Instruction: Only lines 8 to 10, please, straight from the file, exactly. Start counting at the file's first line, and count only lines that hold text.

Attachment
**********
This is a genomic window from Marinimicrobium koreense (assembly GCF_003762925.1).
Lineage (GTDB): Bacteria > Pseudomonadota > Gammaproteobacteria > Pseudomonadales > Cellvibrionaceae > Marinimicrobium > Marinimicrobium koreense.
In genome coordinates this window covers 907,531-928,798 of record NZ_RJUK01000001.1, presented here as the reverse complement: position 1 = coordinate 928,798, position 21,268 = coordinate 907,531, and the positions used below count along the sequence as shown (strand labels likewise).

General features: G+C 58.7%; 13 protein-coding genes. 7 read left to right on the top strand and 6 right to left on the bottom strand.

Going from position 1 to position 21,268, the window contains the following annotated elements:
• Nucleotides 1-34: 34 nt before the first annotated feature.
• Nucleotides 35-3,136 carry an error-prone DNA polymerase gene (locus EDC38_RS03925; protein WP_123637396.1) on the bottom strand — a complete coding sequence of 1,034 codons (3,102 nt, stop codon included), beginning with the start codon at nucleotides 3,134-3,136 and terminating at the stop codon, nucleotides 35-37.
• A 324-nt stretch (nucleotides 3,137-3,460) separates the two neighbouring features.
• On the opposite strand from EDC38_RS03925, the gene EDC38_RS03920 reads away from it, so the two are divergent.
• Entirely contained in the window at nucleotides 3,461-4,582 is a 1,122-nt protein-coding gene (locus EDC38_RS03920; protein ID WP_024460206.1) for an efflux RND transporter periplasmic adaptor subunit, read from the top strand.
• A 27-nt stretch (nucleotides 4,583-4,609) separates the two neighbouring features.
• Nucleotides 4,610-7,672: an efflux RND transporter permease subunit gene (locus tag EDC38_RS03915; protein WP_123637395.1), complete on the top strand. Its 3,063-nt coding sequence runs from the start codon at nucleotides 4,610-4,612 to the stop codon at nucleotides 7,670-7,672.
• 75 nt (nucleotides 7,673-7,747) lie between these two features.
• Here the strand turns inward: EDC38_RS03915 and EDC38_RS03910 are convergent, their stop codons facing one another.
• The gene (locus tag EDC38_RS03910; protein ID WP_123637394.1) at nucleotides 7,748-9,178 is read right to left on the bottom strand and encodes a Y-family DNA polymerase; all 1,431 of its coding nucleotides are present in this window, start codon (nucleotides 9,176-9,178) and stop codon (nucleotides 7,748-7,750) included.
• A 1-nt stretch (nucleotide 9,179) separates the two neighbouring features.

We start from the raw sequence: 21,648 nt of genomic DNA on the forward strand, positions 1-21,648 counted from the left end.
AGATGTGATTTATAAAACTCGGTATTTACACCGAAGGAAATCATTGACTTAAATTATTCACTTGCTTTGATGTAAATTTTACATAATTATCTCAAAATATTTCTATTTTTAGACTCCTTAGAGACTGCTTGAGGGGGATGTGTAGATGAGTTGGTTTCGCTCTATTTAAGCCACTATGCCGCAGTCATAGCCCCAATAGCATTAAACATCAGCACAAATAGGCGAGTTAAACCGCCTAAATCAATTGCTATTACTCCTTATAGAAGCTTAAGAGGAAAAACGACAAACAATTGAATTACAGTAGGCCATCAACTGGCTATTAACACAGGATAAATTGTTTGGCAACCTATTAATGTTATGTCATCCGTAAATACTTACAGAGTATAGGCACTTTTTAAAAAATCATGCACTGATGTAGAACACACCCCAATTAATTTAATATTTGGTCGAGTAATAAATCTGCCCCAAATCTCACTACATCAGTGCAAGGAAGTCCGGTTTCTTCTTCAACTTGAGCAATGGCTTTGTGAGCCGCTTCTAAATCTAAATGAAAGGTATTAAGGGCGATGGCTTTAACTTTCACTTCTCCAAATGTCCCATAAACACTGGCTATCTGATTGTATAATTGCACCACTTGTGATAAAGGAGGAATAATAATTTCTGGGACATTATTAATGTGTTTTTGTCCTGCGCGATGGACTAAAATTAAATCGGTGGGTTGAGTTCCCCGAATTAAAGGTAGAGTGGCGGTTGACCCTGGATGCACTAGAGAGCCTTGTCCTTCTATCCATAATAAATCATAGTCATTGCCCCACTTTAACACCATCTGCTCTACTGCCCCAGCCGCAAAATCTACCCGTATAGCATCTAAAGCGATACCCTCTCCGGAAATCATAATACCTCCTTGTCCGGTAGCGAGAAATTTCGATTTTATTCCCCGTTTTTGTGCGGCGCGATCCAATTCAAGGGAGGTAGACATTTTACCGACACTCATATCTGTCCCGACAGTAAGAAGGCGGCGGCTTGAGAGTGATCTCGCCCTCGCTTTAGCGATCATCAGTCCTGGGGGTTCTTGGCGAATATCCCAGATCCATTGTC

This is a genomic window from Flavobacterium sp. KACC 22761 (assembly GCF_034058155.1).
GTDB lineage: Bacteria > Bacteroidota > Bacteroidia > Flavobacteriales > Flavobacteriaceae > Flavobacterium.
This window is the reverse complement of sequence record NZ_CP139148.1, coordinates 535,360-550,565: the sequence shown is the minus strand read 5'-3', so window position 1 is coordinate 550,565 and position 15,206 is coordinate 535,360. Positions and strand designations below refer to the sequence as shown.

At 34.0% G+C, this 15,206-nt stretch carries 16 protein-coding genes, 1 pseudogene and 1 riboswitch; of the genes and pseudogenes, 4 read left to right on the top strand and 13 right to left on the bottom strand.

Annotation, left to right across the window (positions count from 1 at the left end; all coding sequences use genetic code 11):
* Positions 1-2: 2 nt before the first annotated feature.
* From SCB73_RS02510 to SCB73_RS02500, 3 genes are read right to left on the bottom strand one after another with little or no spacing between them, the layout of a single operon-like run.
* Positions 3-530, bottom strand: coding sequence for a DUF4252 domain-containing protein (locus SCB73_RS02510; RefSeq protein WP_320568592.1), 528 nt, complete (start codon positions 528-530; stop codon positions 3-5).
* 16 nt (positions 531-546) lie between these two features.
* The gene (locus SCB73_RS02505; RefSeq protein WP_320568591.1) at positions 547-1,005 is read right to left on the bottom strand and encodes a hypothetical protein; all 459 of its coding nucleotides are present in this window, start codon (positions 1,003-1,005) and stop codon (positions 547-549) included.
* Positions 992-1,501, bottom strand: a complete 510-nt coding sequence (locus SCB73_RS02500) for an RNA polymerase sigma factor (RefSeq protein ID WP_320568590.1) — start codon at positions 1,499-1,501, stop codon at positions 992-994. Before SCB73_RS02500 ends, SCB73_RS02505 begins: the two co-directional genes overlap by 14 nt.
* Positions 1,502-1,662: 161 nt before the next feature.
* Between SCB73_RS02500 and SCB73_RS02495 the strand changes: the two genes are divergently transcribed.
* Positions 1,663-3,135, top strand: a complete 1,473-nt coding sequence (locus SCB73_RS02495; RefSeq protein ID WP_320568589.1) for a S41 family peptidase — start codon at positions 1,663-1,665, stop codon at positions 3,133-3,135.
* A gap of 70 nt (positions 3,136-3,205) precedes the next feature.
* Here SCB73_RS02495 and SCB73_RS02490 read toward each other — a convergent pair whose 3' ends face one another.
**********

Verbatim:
• A 324-nt stretch (nucleotides 3,137-3,460) separates the two neighbouring features.
• On the opposite strand from EDC38_RS03925, the gene EDC38_RS03920 reads away from it, so the two are divergent.
• Entirely contained in the window at nucleotides 3,461-4,582 is a 1,122-nt protein-coding gene (locus EDC38_RS03920; protein ID WP_024460206.1) for an efflux RND transporter periplasmic adaptor subunit, read from the top strand.